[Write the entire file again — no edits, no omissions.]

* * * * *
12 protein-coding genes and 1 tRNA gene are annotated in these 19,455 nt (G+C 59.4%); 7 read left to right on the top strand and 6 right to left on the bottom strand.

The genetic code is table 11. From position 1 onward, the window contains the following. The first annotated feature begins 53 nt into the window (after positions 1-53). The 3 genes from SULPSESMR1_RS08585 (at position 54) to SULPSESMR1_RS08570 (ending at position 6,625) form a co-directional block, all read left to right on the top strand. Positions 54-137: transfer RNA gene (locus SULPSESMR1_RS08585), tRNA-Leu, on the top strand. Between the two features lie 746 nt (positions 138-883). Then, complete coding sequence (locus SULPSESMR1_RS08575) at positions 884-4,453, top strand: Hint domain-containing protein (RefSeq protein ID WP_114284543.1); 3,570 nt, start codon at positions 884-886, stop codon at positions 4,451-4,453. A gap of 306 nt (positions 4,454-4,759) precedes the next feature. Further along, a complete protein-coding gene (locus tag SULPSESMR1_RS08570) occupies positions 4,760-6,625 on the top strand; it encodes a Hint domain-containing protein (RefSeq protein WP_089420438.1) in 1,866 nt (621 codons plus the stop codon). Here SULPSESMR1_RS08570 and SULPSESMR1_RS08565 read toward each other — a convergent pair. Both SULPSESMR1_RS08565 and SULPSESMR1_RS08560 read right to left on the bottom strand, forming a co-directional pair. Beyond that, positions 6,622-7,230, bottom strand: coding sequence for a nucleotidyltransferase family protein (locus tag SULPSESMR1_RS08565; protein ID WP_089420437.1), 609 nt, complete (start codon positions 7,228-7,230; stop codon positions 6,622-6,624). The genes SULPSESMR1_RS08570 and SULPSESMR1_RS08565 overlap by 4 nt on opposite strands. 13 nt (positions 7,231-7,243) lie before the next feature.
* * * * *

12 protein-coding genes and 1 tRNA gene are annotated in these 19,455 nt (G+C 59.4%); 7 read left to right on the top strand and 6 right to left on the bottom strand.

The genetic code is table 11. From position 1 onward, the window contains the following. The first annotated feature begins 53 nt into the window (after positions 1-53). The 3 genes from SULPSESMR1_RS08585 (at position 54) to SULPSESMR1_RS08570 (ending at position 6,625) form a co-directional block, all read left to right on the top strand. Positions 54-137: transfer RNA gene (locus SULPSESMR1_RS08585), tRNA-Leu, on the top strand. Between the two features lie 746 nt (positions 138-883). Then, complete coding sequence (locus SULPSESMR1_RS08575) at positions 884-4,453, top strand: Hint domain-containing protein (RefSeq protein ID WP_114284543.1); 3,570 nt, start codon at positions 884-886, stop codon at positions 4,451-4,453. A gap of 306 nt (positions 4,454-4,759) precedes the next feature. Further along, a complete protein-coding gene (locus tag SULPSESMR1_RS08570) occupies positions 4,760-6,625 on the top strand; it encodes a Hint domain-containing protein (RefSeq protein WP_089420438.1) in 1,866 nt (621 codons plus the stop codon). Here SULPSESMR1_RS08570 and SULPSESMR1_RS08565 read toward each other — a convergent pair. Both SULPSESMR1_RS08565 and SULPSESMR1_RS08560 read right to left on the bottom strand, forming a co-directional pair. Beyond that, positions 6,622-7,230, bottom strand: coding sequence for a nucleotidyltransferase family protein (locus tag SULPSESMR1_RS08565; protein ID WP_089420437.1), 609 nt, complete (start codon positions 7,228-7,230; stop codon positions 6,622-6,624). The genes SULPSESMR1_RS08570 and SULPSESMR1_RS08565 overlap by 4 nt on opposite strands. 13 nt (positions 7,231-7,243) lie before the next feature.